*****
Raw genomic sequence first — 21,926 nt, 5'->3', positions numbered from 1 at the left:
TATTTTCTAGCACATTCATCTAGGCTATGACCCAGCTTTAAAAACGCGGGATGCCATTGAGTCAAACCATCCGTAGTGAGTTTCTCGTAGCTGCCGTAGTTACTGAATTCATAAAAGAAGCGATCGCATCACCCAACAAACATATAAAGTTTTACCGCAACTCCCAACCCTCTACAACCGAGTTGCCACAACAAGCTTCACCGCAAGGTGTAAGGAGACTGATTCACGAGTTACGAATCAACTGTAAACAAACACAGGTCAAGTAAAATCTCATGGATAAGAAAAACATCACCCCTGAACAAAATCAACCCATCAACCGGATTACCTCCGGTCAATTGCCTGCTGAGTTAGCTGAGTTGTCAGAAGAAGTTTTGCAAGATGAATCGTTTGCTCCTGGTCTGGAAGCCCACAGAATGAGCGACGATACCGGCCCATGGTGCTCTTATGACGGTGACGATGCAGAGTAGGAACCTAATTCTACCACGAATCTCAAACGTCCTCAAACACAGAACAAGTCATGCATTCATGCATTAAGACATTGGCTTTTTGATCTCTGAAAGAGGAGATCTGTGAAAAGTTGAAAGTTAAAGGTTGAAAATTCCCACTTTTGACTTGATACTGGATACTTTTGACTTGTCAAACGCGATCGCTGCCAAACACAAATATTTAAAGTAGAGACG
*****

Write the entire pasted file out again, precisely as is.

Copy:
Raw genomic sequence first — 21,926 nt, 5'->3', positions numbered from 1 at the left:
TATTTTCTAGCACATTCATCTAGGCTATGACCCAGCTTTAAAAACGCGGGATGCCATTGAGTCAAACCATCCGTAGTGAGTTTCTCGTAGCTGCCGTAGTTACTGAATTCATAAAAGAAGCGATCGCATCACCCAACAAACATATAAAGTTTTACCGCAACTCCCAACCCTCTACAACCGAGTTGCCACAACAAGCTTCACCGCAAGGTGTAAGGAGACTGATTCACGAGTTACGAATCAACTGTAAACAAACACAGGTCAAGTAAAATCTCATGGATAAGAAAAACATCACCCCTGAACAAAATCAACCCATCAACCGGATTACCTCCGGTCAATTGCCTGCTGAGTTAGCTGAGTTGTCAGAAGAAGTTTTGCAAGATGAATCGTTTGCTCCTGGTCTGGAAGCCCACAGAATGAGCGACGATACCGGCCCATGGTGCTCTTATGACGGTGACGATGCAGAGTAGGAACCTAATTCTACCACGAATCTCAAACGTCCTCAAACACAGAACAAGTCATGCATTCATGCATTAAGACATTGGCTTTTTGATCTCTGAAAGAGGAGATCTGTGAAAAGTTGAAAGTTAAAGGTTGAAAATTCCCACTTTTGACTTGATACTGGATACTTTTGACTTGTCAAACGCGATCGCTGCCAAACACAAATATTTAAAGTAGAGACG